Category Archive: Goat’s milk

Goat’s Milk

The other day while I was on my way to pick my gals up from school, a lady in a car waved to me. I couldn’t see her face clearly and I waved back at her. I thought she was a friend of mine whom I couldn’t recognize. She then drove her car towards me, stopped the car, wound down the window and then passed me a leaflet. She told me that she distributes goat’s milk. I was astounded. That lady looked rich, she drove an expensive MPV and she was aggressive in marketing her goat’s milk, so much so that she would stop someone on the road to pass her a leaflet.

I gave the leaflet a reading and after reading it, I am now quite tempted to let Baby try goat’s milk.

According to the Journal of American Medicine, “Goat’s milk is the most complete food known.” It contains vitamins, minerals, electrolytes, trace elements, enzymes, protein and fatty acids that are utilized by your body with ease. In fact, your body can digest goat’s milk in just 20 minutes. It takes 2-3 hours to digest cow’s milk.

Goat’s milk is a very good source of calcium and the amino acid tryptophan. It is also a good source of protein, phosphorous, riboflavin (vitamin B2) and potassium. Perhaps the greatest benefit of goat’s milk, however, is that some people who cannot tolerate cow’s milk are able to drink goat’s milk without any problems. It is not clear from scientific research studies exactly why some people can better tolerate goat’s milk. Some initial studies suggested that specific proteins known to cause allergic reactions may have been present in cow’s milk in significant quantities yet largely absent in goat’s milk.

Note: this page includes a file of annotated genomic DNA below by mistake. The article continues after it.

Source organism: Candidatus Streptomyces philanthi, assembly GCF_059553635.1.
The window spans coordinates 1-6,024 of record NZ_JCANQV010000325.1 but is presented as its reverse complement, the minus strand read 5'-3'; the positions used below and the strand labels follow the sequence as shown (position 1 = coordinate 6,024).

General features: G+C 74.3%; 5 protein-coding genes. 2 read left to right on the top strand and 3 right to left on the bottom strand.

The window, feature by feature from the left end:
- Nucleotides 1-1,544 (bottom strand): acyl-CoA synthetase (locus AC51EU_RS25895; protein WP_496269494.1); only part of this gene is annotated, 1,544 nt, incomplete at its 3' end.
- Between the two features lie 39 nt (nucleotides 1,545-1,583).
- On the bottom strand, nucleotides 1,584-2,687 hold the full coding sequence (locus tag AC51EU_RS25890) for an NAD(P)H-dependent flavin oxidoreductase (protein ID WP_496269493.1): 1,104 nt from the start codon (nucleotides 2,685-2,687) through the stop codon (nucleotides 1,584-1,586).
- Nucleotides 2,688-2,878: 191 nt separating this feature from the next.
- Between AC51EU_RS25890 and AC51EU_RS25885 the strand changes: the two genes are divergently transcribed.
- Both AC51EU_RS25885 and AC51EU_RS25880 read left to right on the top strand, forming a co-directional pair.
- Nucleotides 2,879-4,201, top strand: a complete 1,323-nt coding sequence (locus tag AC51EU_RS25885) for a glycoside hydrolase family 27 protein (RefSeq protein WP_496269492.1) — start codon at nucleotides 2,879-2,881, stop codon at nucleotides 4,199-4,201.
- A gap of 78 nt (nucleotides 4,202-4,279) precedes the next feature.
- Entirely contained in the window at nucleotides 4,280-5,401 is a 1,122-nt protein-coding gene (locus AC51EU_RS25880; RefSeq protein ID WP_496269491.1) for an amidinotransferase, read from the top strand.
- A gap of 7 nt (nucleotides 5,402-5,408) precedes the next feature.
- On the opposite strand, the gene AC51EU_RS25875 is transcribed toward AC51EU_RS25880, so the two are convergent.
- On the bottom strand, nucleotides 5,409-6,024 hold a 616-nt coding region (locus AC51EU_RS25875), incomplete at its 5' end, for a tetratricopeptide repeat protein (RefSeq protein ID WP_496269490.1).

Goat’s milk can sometimes even be used as a replacement for cow’s milk-based infant formulas for infants who have difficulties with dairy products. Unfortunately, goat’s milk is lacking in several nutrients that are necessary for growing infants, so parents interested in trying goat’s milk instead of cow’s milk-based formula for their infants should ask their pediatricians or other qualified healthcare practitioners for recipes and ways to add these important and vital nutrients. For older children and adults, however, goat’s milk can be an excellent calcium-rich alternative to cow’s milk as, in addition to calcium, it contains many of the same nutrients found in cow’s milk.

Goat milk is as close to a perfect food as possible in nature. Its chemical structure is amazingly similar to mother’s milk. It is a complete protein containing all the essential amino acids without the heavy fat content and catarrh producing materials of cow’s milk.

The nutrient composition of goat milk is very different than that of cow’s milk. In addition to containing 13% more calcium than cow’s milk, goat milk also has 25% more vitamin B-6, 47% more vitamin A, 134% more potassium and 350% more niacin. Goat milk is also higher in chloride, copper and manganese and contains 27% more of the essential nutrient selenium. Goat milk contains none of the controversial Bovine Growth Hormone (BGH).

Is anyone feeding their toddler with goat milk? How does it taste and does it taste like cow’s milk?  I am gamed to let Baby try it.  Hopefully she likes it, so that I don’t have to painfully spoon-feed her with formula milk powder three times a day again.


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